Director: Goro Miyazaki
Original Release: 2006
Choice: Our Girl's
My Overall Rating: 4 stars out of 5
Tales from Earthsea, based on the Earthsea series by Ursula K. Le Guin, was the directorial debut for Goro Miyazaki, son of the legendary Hayao Miyazaki. The hero Arren is an unusual one (more on that in a bit). Having committed a horrible crime, he runs away from his castle home. A wizard named Sparrowhawk saves his life and takes him under wing (so to speak). After more misadventures, the two make their way to the farm home of Tenar. They are pursued by slavers employed by an evil wizard, Lord Cob.
The film has received mixed reviews, both domestically in Japan and internationally. Le Guin herself was displeased with the film as Miyazaki changed much of her original story. The narrative is complicated - not exactly unusual for either Le Guin or Studio Ghibli - and can be difficult to follow.
However, the movie is generally praised, even in poor reviews, for its visual presentation. Most impressive to me is the use of light, not something one normally considers in regards to an animated film. In general, I think Ghibli is at its best with landscapes and Tales from Earthsea is extraordinary. If you look at a hillside on a sunny day in the real world, its color is vivid, though hardly uniform. Animation rarely reflects such subtle shading but Earthsea does so marvelously. Furthermore, much of the story is set at either dawn or dusk. Shadows lengthen and colors deepen accordingly. I have often perceived Impressionist influence, Monet especially, on the art of Ghibli in its landscapes. Monet himself did numerous studies of the effect of light at different times of the day and the year. He, of course, was in turn influenced by the Japanese artists Hokusai and Hiroshige. All comes full circle.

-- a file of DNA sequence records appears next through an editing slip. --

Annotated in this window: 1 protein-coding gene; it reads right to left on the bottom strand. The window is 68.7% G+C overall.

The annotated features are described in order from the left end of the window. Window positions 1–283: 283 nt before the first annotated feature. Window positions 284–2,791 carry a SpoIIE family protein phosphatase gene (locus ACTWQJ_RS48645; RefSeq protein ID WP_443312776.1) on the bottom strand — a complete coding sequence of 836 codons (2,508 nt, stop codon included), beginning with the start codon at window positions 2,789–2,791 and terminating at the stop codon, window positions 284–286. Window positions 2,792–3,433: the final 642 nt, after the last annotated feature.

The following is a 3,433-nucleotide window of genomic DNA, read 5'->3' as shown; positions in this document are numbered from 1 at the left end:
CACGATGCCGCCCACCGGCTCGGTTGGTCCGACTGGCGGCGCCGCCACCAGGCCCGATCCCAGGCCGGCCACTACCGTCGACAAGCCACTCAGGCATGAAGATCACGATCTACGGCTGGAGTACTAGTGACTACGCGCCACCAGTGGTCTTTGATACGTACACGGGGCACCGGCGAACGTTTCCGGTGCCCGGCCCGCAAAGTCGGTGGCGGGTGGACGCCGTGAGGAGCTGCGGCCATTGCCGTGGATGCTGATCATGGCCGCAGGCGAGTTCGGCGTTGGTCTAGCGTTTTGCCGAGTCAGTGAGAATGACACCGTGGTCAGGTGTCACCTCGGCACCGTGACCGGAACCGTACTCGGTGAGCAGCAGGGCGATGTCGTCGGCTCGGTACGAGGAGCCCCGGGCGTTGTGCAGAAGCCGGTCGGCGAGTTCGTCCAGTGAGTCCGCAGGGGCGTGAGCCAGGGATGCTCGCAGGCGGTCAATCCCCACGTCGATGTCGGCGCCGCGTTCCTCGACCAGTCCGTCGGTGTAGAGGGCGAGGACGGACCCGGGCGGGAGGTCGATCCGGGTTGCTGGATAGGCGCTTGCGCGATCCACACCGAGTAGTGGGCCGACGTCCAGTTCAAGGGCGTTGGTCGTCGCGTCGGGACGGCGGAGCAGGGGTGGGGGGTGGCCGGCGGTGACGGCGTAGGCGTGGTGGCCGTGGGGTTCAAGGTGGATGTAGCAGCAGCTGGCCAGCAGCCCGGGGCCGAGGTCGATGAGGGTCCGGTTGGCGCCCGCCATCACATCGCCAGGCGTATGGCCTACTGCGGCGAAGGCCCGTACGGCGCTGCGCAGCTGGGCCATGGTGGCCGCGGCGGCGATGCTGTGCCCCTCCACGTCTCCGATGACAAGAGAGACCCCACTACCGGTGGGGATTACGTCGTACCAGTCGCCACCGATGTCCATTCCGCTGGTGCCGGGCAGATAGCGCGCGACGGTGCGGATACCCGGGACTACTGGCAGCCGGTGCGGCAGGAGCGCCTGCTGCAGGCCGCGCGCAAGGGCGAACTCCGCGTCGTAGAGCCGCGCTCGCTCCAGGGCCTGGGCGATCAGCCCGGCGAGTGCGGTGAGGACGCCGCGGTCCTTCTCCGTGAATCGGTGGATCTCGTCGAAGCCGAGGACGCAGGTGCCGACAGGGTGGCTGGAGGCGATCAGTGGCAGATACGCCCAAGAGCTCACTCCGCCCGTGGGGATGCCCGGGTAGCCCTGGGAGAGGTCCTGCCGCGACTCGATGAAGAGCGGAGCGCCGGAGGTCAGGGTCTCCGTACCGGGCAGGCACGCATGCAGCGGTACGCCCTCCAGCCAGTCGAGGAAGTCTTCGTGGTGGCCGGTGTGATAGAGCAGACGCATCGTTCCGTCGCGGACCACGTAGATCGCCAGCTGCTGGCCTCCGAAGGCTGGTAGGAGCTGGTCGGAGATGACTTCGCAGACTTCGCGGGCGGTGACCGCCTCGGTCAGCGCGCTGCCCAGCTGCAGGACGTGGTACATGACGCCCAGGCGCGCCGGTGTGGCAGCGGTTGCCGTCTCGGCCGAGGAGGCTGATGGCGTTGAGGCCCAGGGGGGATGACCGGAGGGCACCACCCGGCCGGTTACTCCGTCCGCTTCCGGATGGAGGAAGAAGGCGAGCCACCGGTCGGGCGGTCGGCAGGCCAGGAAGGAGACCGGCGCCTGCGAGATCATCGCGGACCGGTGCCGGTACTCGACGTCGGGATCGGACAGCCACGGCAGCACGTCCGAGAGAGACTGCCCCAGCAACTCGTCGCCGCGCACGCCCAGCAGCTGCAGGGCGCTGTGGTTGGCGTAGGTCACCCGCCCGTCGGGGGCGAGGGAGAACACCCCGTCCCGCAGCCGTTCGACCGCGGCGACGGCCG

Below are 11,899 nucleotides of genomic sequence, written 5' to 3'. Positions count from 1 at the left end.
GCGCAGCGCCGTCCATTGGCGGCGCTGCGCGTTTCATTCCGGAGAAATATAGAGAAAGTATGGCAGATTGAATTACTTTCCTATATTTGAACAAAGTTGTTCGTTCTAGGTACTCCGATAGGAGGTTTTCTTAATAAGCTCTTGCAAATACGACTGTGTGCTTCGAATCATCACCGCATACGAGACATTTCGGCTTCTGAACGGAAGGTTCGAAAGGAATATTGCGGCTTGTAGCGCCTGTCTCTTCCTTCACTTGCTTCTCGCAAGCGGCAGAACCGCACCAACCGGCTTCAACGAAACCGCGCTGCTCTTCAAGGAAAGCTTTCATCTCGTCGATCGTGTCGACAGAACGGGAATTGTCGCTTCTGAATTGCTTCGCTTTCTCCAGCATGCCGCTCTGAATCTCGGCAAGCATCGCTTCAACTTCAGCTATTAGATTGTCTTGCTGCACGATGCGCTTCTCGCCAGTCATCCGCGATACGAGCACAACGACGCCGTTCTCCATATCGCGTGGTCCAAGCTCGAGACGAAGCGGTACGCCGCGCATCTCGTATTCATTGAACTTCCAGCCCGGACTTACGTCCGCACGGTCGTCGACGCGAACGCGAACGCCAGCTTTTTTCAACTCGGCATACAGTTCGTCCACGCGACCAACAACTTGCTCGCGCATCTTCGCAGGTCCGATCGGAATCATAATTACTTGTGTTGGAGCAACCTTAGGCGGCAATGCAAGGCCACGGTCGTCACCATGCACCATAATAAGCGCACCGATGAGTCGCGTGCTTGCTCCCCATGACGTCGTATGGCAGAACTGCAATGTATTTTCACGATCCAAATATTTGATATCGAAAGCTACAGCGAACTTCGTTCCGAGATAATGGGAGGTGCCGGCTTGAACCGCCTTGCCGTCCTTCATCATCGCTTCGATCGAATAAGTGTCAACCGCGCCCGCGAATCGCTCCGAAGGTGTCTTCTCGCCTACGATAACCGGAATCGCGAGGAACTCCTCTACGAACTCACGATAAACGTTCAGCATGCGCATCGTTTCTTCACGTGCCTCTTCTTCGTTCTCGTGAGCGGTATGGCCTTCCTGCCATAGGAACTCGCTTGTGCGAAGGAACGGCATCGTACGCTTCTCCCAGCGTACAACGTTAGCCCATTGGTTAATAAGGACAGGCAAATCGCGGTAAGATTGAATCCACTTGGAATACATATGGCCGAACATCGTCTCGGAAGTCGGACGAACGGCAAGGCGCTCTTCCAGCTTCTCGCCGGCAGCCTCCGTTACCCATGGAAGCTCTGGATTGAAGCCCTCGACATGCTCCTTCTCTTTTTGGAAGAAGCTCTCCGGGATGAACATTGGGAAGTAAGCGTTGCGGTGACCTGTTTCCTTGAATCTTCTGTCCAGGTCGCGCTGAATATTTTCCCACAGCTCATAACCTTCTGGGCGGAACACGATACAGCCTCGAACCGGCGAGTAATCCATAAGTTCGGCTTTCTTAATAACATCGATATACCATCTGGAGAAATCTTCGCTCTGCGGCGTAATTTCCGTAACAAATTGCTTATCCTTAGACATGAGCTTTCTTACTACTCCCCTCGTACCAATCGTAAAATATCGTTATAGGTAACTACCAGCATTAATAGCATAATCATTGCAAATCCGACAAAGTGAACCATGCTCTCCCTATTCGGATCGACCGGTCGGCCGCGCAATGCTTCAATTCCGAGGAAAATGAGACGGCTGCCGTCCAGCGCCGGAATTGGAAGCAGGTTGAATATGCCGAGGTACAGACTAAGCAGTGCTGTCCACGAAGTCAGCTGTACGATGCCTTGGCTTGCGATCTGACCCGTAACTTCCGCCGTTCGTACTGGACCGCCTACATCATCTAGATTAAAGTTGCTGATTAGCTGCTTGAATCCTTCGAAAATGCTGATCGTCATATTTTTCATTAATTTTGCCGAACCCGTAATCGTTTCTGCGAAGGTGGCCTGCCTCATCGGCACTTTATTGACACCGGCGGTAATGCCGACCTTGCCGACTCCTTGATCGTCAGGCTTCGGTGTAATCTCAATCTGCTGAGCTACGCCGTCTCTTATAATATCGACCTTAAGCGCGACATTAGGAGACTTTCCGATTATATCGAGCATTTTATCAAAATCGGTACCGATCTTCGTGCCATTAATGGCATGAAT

Arren's crime is patricide. He kills his father, the king, and steals his sword. This is difficult to reconcile with his generally sympathetic character. Arren's moral ambiguity is explored thoroughly late in the story, though it is unclear whether or not he was driven to the crime by outside sorcery or by his own internal conflict. At the end of the film, he heads home to accept responsibility for his crime.
***END OF SPOILER***
- The film was rated PG-13 in the US for violence.